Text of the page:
Coronavirus Mitigation: R v Manning (Attorney General’s Reference) [2020] EWCA Crim 592

By Phoebe Coleman  |  14.05.2020

On 30 April 2019, the Court of Appeal (Criminal Division) confirmed that the impact of Covid-19 on prison conditions represents a legitimate factor which can be taken into account by sentencing courts in deciding whether or not to suspend a sentence of imprisonment. The Lord Chief Justice of England and Wales, made this important comment in the context of a prosecution application that the sentence imposed on Christopher Manning was unduly lenient.

In October 2017, Manning was 47 years’ old. He met a 14-year-old girl through a shared interest in darts. In September 2018, he asked her out via a text message. At the end of that month, they kissed. In the first week of October, he placed his hand on the girl’s breast over her clothing. In mid-October, they arranged to meet again. Manning had sent texts referring to the possibility of penetrative sex. When they met, he placed her hand over his clothing, on top of his erect penis. The following day the conduct was repeated and the day after that the girl reported Manning’s behaviour.

On 24 February 2020, Manning who had previously pleaded guilty to four counts of sexual activity with a child and one count of inciting a child to engage in sexual activity was sentenced by Bristol Crown Court to 12 months’ imprisonment suspended for 24 months. In addition, the Court imposed a tagged curfew for 9 months and a Rehabilitation Activity Order for 30 days. A strict Sexual Harm Prevention Order was imposed for 7 years and Manning was ordered to pay the girl £7,500 in compensation together with court costs of £1,200.

Prosecution application
The prosecution’s application contended first, that the sentencing judge had been wrong to conclude that Manning’s offence of inciting a child to engage in sexual activity fell into the lowest category of harm on the relevant definitive guidance, namely “other sexual activity”, rather than the highest category, which included penetration; and secondly, that the custodial term arrived at by the judge was substantially too short and ought to have been longer than two years, meaning the question of suspending the sentence should not have arisen.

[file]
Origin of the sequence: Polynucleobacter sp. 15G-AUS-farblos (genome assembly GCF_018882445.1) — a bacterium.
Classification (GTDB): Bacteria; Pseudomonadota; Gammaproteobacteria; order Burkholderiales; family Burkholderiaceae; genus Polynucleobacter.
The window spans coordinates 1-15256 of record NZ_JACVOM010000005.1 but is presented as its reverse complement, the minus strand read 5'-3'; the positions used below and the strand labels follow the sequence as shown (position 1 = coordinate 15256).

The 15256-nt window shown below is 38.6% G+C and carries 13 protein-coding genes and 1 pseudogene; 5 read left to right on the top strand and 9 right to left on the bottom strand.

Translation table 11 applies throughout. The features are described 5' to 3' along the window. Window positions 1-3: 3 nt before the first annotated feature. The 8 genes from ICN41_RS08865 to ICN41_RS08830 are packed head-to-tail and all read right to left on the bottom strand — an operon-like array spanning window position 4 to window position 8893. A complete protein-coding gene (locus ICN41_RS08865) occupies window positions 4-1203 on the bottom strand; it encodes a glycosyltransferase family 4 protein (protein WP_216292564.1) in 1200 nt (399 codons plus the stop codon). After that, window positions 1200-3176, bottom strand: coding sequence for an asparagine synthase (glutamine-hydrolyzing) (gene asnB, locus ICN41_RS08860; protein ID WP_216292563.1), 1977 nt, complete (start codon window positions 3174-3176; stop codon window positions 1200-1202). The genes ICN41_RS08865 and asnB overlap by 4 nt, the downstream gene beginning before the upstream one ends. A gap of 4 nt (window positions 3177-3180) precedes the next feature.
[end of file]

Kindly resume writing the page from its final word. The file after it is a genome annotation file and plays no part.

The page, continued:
The Court rejected the prosecution’s first argument noting that it was “unfortunate” that the judge had not been referred to the authorities which established that where offending did not proceed beyond incitement, it is categorised as “other sexual activity” with respect to harm.

The Court ruled that the judge had adopted as a starting point which was too low considering that there were four distinct contact offences and that the incitement was serious and imposed two years.

The ‘real issue’ for the Court of Appeal was whether it had been open to the judge to suspend this sentence. On this point, the Court determined that this decision was not wrong in principle as there was, for example, on the evidence before it a realistic prospect of rehabilitation.

In a lengthy antepenultimate paragraph [41], the Court mentioned one other factor of relevance:

“We are hearing this Reference at the end of April 2020, when the nation remains in lock-down as a result of the Covid-19 emergency. The impact of that emergency on prisons is well-known. We are being invited in this Reference to order a man to prison nine weeks after he was given a suspended sentence, when he has complied with his curfew and has engaged successfully with the Probation Service. The current conditions in prisons represent a factor which can properly be taken into account in deciding whether to suspend a sentence. In accordance with established principles, any court will take into account the likely impact of a custodial sentence upon an offender and, where appropriate, upon others as well. Judges and magistrates can, therefore, and in our judgment should, keep in mind that the impact of a custodial sentence is likely to be heavier during the current emergency than it would otherwise be. Those in custody are, for example, confined to their cells for much longer periods than would otherwise be the case – currently, 23 hours a day. They are unable to receive visits. Both they and their families are likely to be anxious about the risk of the transmission of Covid-19.”

The Court allowed the application to the extent that it substituted for the custodial term of 12 months, 24 months. The sentence remained suspended and all other orders remained unaffected.

These comments by the Head of the Judiciary of England and Wales are a welcome reflection of the realities that defence practitioners see daily. There are clearly many instances where suspended sentences are not appropriate, for example, assaults on emergency workers that require deterrent sentences. Nevertheless, where there is information (such as a probation report) to suggest an offender is capable of rehabilitation in the community, this new authority provides timely confirmation of the heavier than usual impact of prison sentences during the pandemic.

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